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School of Informatics and Computing faculty receive National Science Foundation grant to develop educational, sound-based STEM games for blind and visually-impaired students

August 22, 2011

The National Science Foundation has awarded School of Informatics and Computing’ faculty approximately $250,000 to further their research and development of multiple online, sound-based educational games and reference materials for blind and visually-impaired K-12 students.

These unique educational resources will utilize audemes – short but complex, mnemonic collages of sound effects and music that do not rely upon traditional speech. Audemes are found to significantly enhance students’ ability to imprint and recall academic information, and have particular utility among populations unable to visually process information. The project will expand understanding of how audemes can enhance concept creation as well as recall, and how non-verbal sound in general correlates to language-based comprehension of concepts.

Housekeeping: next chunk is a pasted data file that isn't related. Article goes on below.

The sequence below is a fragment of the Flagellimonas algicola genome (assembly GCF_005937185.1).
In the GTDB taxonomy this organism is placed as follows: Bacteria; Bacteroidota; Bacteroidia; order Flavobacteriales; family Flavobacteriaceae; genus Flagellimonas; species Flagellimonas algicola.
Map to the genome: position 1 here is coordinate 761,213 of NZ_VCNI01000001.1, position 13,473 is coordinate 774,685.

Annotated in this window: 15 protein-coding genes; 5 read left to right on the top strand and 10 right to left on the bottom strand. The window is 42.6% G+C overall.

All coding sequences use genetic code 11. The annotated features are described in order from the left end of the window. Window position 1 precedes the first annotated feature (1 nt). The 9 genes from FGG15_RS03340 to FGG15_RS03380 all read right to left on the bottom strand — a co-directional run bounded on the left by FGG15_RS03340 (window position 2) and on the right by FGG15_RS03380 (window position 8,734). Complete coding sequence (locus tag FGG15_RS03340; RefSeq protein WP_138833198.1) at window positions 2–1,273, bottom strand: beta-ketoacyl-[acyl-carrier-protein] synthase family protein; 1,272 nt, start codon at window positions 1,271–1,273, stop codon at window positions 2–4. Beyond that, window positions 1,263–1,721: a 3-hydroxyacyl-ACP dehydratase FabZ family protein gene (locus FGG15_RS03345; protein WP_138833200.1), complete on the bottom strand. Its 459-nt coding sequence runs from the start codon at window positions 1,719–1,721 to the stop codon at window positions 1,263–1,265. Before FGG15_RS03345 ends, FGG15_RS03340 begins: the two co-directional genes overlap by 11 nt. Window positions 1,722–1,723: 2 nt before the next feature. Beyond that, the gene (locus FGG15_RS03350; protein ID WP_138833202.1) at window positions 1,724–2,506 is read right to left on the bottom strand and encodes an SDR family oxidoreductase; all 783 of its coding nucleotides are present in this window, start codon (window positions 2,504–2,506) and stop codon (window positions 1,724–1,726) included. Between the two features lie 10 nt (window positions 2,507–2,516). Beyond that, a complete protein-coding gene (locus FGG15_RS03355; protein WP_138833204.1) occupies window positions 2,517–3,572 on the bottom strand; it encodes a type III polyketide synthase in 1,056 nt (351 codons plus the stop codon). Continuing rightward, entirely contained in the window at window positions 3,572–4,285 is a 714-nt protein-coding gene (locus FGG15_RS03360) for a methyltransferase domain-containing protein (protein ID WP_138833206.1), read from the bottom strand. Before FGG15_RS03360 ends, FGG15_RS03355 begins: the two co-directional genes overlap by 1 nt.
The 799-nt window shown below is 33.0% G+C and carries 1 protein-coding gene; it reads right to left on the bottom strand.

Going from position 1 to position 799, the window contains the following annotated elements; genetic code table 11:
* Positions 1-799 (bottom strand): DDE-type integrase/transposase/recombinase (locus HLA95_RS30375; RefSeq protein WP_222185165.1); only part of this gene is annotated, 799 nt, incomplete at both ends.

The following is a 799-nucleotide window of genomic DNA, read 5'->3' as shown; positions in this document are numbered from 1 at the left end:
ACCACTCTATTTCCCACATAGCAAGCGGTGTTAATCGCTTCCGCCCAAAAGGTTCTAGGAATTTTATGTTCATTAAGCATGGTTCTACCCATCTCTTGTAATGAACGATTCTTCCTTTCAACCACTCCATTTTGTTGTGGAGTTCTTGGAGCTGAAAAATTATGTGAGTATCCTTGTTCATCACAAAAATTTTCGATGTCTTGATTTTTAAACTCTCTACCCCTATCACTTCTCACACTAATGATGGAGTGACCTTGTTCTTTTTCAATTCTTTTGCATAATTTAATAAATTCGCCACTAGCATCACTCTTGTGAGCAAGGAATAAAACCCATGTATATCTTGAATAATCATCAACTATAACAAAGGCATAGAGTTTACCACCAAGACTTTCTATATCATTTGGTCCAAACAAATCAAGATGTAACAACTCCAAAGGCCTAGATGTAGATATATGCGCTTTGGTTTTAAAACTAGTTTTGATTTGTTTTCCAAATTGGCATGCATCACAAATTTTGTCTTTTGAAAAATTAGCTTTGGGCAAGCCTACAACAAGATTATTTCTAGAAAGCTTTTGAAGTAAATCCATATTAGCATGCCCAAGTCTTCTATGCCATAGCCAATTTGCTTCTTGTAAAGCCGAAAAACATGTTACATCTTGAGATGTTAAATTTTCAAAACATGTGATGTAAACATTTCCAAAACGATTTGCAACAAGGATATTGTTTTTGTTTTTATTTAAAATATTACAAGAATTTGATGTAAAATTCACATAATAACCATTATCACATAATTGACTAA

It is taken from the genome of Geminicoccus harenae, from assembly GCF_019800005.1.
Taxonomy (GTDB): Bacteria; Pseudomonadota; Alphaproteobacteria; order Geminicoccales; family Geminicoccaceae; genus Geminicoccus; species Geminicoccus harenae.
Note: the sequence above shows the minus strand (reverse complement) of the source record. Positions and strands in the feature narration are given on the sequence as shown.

The games and supplemental digital materials will be specifically designed to support and enhance education in the areas of science, technology, engineering and math (STEM). The National Center for Blind Youth in Science, a component of the National Federation of the Blind, notes that blind and visually-impaired students have historically received inadequate education in math and science, creating a barrier that discourages many such students from pursuing STEM careers as adults.

The two-year project is led by School of Informatics and Computing’ Professor Steve Mannheimer as principal investigator, with the school’s Mathew Palakal, associate dean for graduate studies and research, and Davide Bolchini, assistant professor, as co-principal investigators. The team is also supported by the School of Education’s Joshua Smith, director of the Center for Urban and Multicultural Education. The project builds upon nearly four years of previous research and evaluation with students at the Indiana School for the Blind and Visually-Impaired. That work was initially funded by a grant from the Nina Mason Pulliam Charitable Trust. The project was further supported by a one-year Google Research Award received in 2010.

The Indiana School for the Blind and Visually-Impaired will continue to serve as a partner in the testing and evaluation of the research.


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